Support for Democrats Among Black Men Dwindles Further: Poll

Biden enjoyed the support of 80% Black men, a decline from the 82% support for Hillary Clinton in 2016: NBC Poll.

Published
World
2 min read
Republican presidential candidate Donald Trump and his Democratic rival Joe Biden.
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As the anxious wait for the results of the 2020 US presidential continues, with Democrat Joe Biden only holding a slight advantage over his Republican rival Donald Trump, an NBC News poll has shown that support among Black males for the Democratic candidate has reached the lowest this year when compared to the last few elections.

According to the poll, Biden enjoyed the support of 80 percent Black men, a decline of 2 percentage points from the 82 percent support for Hillary Clinton in the 2016 presidential election.

Barack Obama, meanwhile, enjoyed the support of 95 percent Black men in 2008, which declined to 87 percent in his re-election campaign in 2012.

Support Much More Among Black Women

However, the support for Democratic candidates among Black women has remained much more. For Obama, it was 96 percent in 2008 as well as 2012. When Clinton was up for election, it dropped slightly to 94 percent, and for Biden now, it is 91 percent, the NBC report said.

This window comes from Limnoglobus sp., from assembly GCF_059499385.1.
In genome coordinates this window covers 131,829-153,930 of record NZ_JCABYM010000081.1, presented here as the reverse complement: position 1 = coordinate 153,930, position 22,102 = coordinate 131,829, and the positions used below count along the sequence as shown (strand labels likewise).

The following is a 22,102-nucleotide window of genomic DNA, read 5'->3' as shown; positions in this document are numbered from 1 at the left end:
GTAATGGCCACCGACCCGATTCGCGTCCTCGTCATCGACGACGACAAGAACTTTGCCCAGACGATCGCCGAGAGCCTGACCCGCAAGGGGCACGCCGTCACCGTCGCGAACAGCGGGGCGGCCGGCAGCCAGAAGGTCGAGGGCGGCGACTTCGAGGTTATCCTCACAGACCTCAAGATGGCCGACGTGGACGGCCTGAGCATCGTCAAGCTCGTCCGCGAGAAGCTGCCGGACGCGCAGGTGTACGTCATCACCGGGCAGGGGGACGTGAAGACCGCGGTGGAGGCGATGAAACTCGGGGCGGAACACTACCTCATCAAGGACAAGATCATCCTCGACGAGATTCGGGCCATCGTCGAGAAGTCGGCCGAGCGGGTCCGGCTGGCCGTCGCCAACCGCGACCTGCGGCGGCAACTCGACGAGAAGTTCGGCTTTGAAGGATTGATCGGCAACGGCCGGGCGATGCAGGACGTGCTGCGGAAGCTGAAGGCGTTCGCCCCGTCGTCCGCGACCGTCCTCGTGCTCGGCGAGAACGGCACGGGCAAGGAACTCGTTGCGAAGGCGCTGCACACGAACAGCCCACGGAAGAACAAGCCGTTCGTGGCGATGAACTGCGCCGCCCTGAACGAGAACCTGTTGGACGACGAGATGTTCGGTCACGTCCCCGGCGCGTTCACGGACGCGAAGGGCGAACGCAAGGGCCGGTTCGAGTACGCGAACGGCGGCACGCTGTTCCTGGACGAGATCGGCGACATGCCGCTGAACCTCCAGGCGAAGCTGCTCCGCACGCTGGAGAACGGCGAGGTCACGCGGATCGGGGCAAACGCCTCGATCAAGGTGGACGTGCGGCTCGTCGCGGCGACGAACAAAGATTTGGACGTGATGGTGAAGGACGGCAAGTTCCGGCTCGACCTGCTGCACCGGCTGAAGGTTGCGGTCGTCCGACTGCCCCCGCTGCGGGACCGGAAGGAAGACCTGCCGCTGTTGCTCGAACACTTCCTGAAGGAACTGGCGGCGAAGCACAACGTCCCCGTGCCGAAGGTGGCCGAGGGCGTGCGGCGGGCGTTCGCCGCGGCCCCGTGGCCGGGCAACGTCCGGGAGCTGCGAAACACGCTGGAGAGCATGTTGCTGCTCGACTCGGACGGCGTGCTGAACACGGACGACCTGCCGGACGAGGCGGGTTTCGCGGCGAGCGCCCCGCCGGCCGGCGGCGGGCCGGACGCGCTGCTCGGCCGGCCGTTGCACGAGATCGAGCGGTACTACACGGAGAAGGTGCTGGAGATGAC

As for support for Trump, the report says that 52 percent of Black men identifying themselves as ideologically conservative sided with him, and one-third of Black men based in the Midwest region supported him too.

These numbers come as the US witnessed a resurgence of the Black Lives Matter movement and widespread protests over the killing of George Floyd in Minneapolis earlier this year.

The 2020 US presidential elections have shown a neck-and-neck contest between Trump and Biden, with just a few states, including Georgia, Pennsylvania, Arizona, Nevada and North Carolina, to decide who will reach the White House. Biden currently holds a narrow advantage over Trump, having flipped the states of Michigan and Wisconsin to reach closer to the goal of securing at least 270 electoral college votes.

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